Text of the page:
Genuinely sad for the person trying to break into Northwest Labs on a day off. Do less.

November 12
Officers dispatched to a report of individuals throwing water balloons out of their window. Officers arrived and report could not locate individuals.

Funny in the summer, evil in November.

November 13
Officer took a report of past incidents of indecent exposure.

Even HUPD is against white jeans after Labor Day.

November 14
Officers dispatched to a report of a group of individuals causing a disturbance and looking like they’re about to fight. Officers arrived and report individuals were friends just fooling around.

It’s all fun and games until HUPD gets involved.

November 17
Officer dispatched to take a report of vandalism to an individual's shoes.

Unauthorized bedazzling.

November 22
Officers dispatched to a report of an individual whose hat was taken. Officers arrived and located individuals and the reporting party was given their hat back.

Middle school dance déjà vu.

Officers dispatched to a report of loud noise coming from the area. Officers arrived and report no noise, area quiet.

If someone makes a noise but HUPD doesn’t hear it, was any noise made at all?

November 27
Officers dispatched to a report of an unknown individual in an individual's room. Officers arrived and report individual was reporting party's roommate.

Seriously?

December 2
Officers dispatched to a report of an individual wandering around the area and knocking on doors. Officers arrived and report individual gone on arrival.

A rejected Christmas caroler.

December 3
Officer dispatched to take a report of two stolen packages containing Forever 21 clothes valued at $20.00 and admission tickets to Disney.

The saddest theft report I’ve ever read.

December 4
Officers dispatched to a report of individuals trying to climb out of the stadium. Officers arrived and report individuals gone on arrival.

Fact: athletes are faster than HUPD.

 

Netflix Study Breaks

Students are supposed to be studying, attending review sessions, and finishing papers. But in a world where Netflix is a thing—and at a school where HBO Go is free—now is about when everything can (and, in all likelihood, will) quickly disintegrate into watching period. But that doesn’t mean that you can’t still spend this time learning, in one way or another.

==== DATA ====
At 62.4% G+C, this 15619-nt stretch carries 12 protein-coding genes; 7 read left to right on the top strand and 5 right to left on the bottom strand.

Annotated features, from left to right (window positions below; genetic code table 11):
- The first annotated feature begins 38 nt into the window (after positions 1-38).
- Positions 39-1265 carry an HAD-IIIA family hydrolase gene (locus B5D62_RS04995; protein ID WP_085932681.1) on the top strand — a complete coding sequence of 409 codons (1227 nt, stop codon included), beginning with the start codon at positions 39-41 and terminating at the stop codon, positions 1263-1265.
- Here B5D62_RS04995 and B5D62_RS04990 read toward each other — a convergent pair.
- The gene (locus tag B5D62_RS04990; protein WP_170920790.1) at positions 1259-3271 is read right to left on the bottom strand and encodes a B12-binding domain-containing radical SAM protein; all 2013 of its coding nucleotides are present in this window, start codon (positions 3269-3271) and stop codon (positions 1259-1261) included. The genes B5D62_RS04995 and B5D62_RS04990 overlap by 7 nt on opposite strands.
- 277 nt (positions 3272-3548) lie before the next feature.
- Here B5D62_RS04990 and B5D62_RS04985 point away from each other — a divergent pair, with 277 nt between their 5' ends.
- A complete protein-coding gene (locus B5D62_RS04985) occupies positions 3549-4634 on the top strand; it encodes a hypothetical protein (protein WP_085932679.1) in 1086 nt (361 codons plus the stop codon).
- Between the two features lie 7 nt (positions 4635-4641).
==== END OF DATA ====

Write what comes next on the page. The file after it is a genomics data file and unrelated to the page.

Here is a list of some movies, shows, and videos you should watch during your “occasional” study breaks in the next few days if you A) don’t want to feel too bad about procrastination and B) are trying to gain some knowledge you won’t find by burying your head in a textbook.

The Wire

David Simon’s The Wire (2002-2008), a show centered around policemen and drug dealers in Baltimore, Maryland, is widely regarded as one of the greatest television shows ever produced. In the wake of the controversial grand jury decisions on the deaths of Michael Brown and Eric Garner, this in-depth look at the relationship between the police and citizens of low-income communities could not be more relevant. Available on HBO Go, this show is definitely worth checking out, even if it won’t exactly create a relaxing distraction from studying.

Killer Mike’s Speech on Ferguson

If you don’t have the time to binge-watch five epic seasons of The Wire, spend five minutes watching rapper Killer Mike’s speech to a St. Louis crowd the night of the Ferguson grand jury’s decision. In this video, Mike puts into words the thoughts and emotions of thousands of people throughout the country and follows it up with a high-octane performance off of his new album “Run The Jewels 2.”

Good Will Hunting and/or Stand and Deliver

If you’re having trouble motivating for a math final, put on Good Will Hunting (available on Netflix) to remind you that math can be cool (after all, Matt Damon does it) and that you live in one of the most awesome cities in the world. If that doesn’t get the job done, then watch the 1988 classic Stand and Deliver (available on Amazon Instant), a film in which teacher Jaime Escalante (Edward James Olmos) motivates struggling students at a struggling school to learn calculus. If they could do it, so can you!

Top Five

If you (gasp!) decide to leave Cambridge and head to a movie theater, go see Chris Rock play a struggling comic in his latest film, Top Five. Rock (who also wrote and directed the movie) has been making waves in the last week on his press tour for the film, commenting on issues from Bill Cosby to Ferguson, but Rock is, first and foremost, hilarious. And according to critics, this film is no exception. Rock’s character in Top Five, comedian/actor Andre Allen, repeatedly asks reporters in the movie: “Can we talk about the film?” By seeing Top Five, you’ll be able to do just that.

'Absent' Offers Confusion, Colorblindness & Life-Giving Saltines

I have to admit that I was eagerly anticipating the first episode of “Absent.”

This new, angsty, Harvard-centric sci-fi web series came in the wake of the popular and well-received premiere of “IVY,” the first show to capture the intricacies of the Ivy League experience on film. With all the surrounding hype, “Absent” promised to be just as good as its predecessor—if not better.

Well, it didn’t quite live up to the hype.

At first, I was actively trying to make sense out of what was going on. But then nineteen minutes and fifty-two seconds passed, and no such luck.